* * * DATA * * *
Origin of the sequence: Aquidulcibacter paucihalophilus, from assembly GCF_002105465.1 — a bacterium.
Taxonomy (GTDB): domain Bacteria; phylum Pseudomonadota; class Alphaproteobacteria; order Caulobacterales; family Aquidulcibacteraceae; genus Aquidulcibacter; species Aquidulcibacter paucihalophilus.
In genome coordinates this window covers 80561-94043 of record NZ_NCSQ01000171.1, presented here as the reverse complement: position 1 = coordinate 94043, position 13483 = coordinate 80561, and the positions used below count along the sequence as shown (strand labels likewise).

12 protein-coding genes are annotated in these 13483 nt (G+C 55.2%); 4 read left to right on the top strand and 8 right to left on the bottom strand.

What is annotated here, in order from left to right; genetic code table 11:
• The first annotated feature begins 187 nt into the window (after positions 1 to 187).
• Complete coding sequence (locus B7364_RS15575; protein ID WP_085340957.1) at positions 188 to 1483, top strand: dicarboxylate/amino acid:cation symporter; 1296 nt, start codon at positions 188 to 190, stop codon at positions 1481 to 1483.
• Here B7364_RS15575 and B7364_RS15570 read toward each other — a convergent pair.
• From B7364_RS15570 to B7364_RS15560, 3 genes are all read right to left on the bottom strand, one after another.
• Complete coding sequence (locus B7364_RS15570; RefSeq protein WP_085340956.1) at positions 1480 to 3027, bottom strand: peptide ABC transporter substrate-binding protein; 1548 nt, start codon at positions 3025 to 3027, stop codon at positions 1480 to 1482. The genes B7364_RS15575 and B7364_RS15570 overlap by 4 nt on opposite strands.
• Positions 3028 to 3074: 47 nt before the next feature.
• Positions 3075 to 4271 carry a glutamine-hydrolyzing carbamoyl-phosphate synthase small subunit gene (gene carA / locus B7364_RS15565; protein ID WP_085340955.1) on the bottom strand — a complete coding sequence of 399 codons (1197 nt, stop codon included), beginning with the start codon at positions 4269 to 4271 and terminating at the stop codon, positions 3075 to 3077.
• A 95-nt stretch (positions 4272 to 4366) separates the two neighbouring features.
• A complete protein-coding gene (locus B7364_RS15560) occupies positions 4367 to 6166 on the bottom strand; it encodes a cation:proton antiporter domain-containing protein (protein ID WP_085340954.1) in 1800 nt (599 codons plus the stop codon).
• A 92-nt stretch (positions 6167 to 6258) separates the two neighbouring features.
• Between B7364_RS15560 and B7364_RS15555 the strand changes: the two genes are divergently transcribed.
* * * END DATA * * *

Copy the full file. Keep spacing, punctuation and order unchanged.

Origin of the sequence: Aquidulcibacter paucihalophilus, from assembly GCF_002105465.1 — a bacterium.
Taxonomy (GTDB): domain Bacteria; phylum Pseudomonadota; class Alphaproteobacteria; order Caulobacterales; family Aquidulcibacteraceae; genus Aquidulcibacter; species Aquidulcibacter paucihalophilus.
In genome coordinates this window covers 80561-94043 of record NZ_NCSQ01000171.1, presented here as the reverse complement: position 1 = coordinate 94043, position 13483 = coordinate 80561, and the positions used below count along the sequence as shown (strand labels likewise).

12 protein-coding genes are annotated in these 13483 nt (G+C 55.2%); 4 read left to right on the top strand and 8 right to left on the bottom strand.

What is annotated here, in order from left to right; genetic code table 11:
• The first annotated feature begins 187 nt into the window (after positions 1 to 187).
• Complete coding sequence (locus B7364_RS15575; protein ID WP_085340957.1) at positions 188 to 1483, top strand: dicarboxylate/amino acid:cation symporter; 1296 nt, start codon at positions 188 to 190, stop codon at positions 1481 to 1483.
• Here B7364_RS15575 and B7364_RS15570 read toward each other — a convergent pair.
• From B7364_RS15570 to B7364_RS15560, 3 genes are all read right to left on the bottom strand, one after another.
• Complete coding sequence (locus B7364_RS15570; RefSeq protein WP_085340956.1) at positions 1480 to 3027, bottom strand: peptide ABC transporter substrate-binding protein; 1548 nt, start codon at positions 3025 to 3027, stop codon at positions 1480 to 1482. The genes B7364_RS15575 and B7364_RS15570 overlap by 4 nt on opposite strands.
• Positions 3028 to 3074: 47 nt before the next feature.
• Positions 3075 to 4271 carry a glutamine-hydrolyzing carbamoyl-phosphate synthase small subunit gene (gene carA / locus B7364_RS15565; protein ID WP_085340955.1) on the bottom strand — a complete coding sequence of 399 codons (1197 nt, stop codon included), beginning with the start codon at positions 4269 to 4271 and terminating at the stop codon, positions 3075 to 3077.
• A 95-nt stretch (positions 4272 to 4366) separates the two neighbouring features.
• A complete protein-coding gene (locus B7364_RS15560) occupies positions 4367 to 6166 on the bottom strand; it encodes a cation:proton antiporter domain-containing protein (protein ID WP_085340954.1) in 1800 nt (599 codons plus the stop codon).
• A 92-nt stretch (positions 6167 to 6258) separates the two neighbouring features.
• Between B7364_RS15560 and B7364_RS15555 the strand changes: the two genes are divergently transcribed.